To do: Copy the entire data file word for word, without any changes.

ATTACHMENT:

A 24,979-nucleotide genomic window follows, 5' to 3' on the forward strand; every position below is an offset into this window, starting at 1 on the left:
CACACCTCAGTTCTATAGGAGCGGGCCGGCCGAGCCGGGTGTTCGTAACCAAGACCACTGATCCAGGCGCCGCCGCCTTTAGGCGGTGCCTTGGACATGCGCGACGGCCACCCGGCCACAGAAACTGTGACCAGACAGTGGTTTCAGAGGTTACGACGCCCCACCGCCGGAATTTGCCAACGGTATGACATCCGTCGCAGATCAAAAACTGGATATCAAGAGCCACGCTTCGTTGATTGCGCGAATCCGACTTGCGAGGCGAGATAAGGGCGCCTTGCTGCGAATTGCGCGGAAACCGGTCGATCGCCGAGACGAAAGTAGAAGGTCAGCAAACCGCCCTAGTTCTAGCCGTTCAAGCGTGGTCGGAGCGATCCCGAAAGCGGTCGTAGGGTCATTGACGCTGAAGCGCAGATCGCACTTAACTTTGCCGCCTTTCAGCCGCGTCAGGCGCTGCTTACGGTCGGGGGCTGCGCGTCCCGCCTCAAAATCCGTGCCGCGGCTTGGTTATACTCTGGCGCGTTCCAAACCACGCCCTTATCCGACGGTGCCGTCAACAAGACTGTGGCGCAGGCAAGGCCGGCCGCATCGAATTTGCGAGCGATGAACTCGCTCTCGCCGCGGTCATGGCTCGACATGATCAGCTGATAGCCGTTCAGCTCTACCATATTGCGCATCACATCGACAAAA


A 24,979-nucleotide genomic window follows, 5' to 3' on the forward strand; every position below is an offset into this window, starting at 1 on the left:
CACACCTCAGTTCTATAGGAGCGGGCCGGCCGAGCCGGGTGTTCGTAACCAAGACCACTGATCCAGGCGCCGCCGCCTTTAGGCGGTGCCTTGGACATGCGCGACGGCCACCCGGCCACAGAAACTGTGACCAGACAGTGGTTTCAGAGGTTACGACGCCCCACCGCCGGAATTTGCCAACGGTATGACATCCGTCGCAGATCAAAAACTGGATATCAAGAGCCACGCTTCGTTGATTGCGCGAATCCGACTTGCGAGGCGAGATAAGGGCGCCTTGCTGCGAATTGCGCGGAAACCGGTCGATCGCCGAGACGAAAGTAGAAGGTCAGCAAACCGCCCTAGTTCTAGCCGTTCAAGCGTGGTCGGAGCGATCCCGAAAGCGGTCGTAGGGTCATTGACGCTGAAGCGCAGATCGCACTTAACTTTGCCGCCTTTCAGCCGCGTCAGGCGCTGCTTACGGTCGGGGGCTGCGCGTCCCGCCTCAAAATCCGTGCCGCGGCTTGGTTATACTCTGGCGCGTTCCAAACCACGCCCTTATCCGACGGTGCCGTCAACAAGACTGTGGCGCAGGCAAGGCCGGCCGCATCGAATTTGCGAGCGATGAACTCGCTCTCGCCGCGGTCATGGCTCGACATGATCAGCTGATAGCCGTTCAGCTCTACCATATTGCGCATCACATCGACAAAA